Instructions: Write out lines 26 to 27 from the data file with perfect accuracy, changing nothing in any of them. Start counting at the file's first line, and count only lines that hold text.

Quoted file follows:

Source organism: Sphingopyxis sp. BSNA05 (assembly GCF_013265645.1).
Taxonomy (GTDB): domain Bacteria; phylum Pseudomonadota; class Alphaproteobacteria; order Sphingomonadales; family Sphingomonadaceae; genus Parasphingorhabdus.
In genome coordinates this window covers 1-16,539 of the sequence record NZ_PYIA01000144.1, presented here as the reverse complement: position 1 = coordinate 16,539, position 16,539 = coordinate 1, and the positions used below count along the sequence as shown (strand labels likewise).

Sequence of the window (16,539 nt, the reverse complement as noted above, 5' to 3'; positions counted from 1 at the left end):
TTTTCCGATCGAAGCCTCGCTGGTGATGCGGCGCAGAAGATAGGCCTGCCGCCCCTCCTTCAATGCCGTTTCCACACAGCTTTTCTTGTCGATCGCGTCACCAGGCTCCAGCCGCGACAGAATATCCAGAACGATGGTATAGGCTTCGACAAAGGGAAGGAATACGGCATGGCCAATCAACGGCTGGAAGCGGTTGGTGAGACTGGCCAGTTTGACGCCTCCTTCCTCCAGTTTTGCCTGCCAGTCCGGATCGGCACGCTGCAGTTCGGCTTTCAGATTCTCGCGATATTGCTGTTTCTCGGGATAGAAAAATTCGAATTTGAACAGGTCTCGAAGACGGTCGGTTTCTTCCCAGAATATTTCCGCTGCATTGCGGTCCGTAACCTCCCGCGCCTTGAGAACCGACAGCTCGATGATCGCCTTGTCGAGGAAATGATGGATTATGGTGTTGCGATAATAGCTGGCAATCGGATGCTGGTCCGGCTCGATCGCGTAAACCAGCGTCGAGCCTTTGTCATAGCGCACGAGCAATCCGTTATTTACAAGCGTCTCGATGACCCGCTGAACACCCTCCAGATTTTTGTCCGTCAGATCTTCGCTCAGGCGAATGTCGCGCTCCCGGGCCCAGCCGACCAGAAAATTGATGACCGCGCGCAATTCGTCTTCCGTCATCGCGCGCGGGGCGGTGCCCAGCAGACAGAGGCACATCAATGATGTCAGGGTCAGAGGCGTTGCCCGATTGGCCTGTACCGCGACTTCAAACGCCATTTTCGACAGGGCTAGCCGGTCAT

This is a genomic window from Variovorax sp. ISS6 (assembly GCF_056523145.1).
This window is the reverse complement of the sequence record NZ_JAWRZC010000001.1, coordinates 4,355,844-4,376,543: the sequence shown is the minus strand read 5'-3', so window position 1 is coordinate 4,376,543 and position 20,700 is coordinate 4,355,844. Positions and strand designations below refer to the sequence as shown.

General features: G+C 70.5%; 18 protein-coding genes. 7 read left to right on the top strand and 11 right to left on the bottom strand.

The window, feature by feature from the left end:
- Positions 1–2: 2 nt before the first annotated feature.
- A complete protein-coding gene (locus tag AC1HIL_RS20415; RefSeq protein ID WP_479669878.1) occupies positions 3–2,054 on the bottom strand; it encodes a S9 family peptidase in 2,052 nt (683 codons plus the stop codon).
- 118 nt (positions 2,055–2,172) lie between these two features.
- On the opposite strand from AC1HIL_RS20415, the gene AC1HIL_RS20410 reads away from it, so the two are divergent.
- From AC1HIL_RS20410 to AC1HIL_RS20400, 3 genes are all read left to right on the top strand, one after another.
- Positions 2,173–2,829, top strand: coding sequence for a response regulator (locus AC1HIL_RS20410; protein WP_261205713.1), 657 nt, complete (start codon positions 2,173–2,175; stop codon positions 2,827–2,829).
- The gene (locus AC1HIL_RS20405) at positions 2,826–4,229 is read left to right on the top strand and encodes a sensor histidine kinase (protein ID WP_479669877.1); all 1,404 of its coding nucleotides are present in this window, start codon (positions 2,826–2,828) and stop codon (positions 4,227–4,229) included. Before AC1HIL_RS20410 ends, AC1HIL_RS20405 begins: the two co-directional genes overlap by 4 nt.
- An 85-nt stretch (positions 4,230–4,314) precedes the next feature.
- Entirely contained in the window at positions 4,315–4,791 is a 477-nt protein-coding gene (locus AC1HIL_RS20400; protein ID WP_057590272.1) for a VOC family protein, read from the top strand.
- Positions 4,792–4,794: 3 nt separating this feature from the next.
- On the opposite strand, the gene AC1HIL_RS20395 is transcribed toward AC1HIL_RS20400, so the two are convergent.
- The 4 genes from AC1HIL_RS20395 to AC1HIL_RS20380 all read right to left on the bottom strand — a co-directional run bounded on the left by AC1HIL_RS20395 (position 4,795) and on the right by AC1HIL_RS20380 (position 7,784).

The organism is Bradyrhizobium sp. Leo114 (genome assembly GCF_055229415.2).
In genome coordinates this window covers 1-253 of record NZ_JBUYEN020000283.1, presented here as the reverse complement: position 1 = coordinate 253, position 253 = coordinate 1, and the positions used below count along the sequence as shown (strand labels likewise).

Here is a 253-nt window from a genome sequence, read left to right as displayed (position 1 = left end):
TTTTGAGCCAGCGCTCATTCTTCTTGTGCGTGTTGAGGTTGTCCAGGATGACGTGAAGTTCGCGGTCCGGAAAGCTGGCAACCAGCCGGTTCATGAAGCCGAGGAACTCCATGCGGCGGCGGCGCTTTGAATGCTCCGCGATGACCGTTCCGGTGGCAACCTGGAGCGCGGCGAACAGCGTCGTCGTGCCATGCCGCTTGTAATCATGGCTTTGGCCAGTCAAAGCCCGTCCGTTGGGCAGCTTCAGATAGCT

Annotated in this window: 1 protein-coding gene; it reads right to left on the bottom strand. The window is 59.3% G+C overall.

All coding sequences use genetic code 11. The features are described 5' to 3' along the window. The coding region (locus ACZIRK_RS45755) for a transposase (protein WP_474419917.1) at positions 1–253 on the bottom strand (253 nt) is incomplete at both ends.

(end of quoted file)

Annotated in this window: 1 protein-coding gene; it reads right to left on the bottom strand. The window is 59.3% G+C overall.

All coding sequences use genetic code 11. The features are described 5' to 3' along the window. The coding region (locus ACZIRK_RS45755) for a transposase (protein WP_474419917.1) at positions 1–253 on the bottom strand (253 nt) is incomplete at both ends.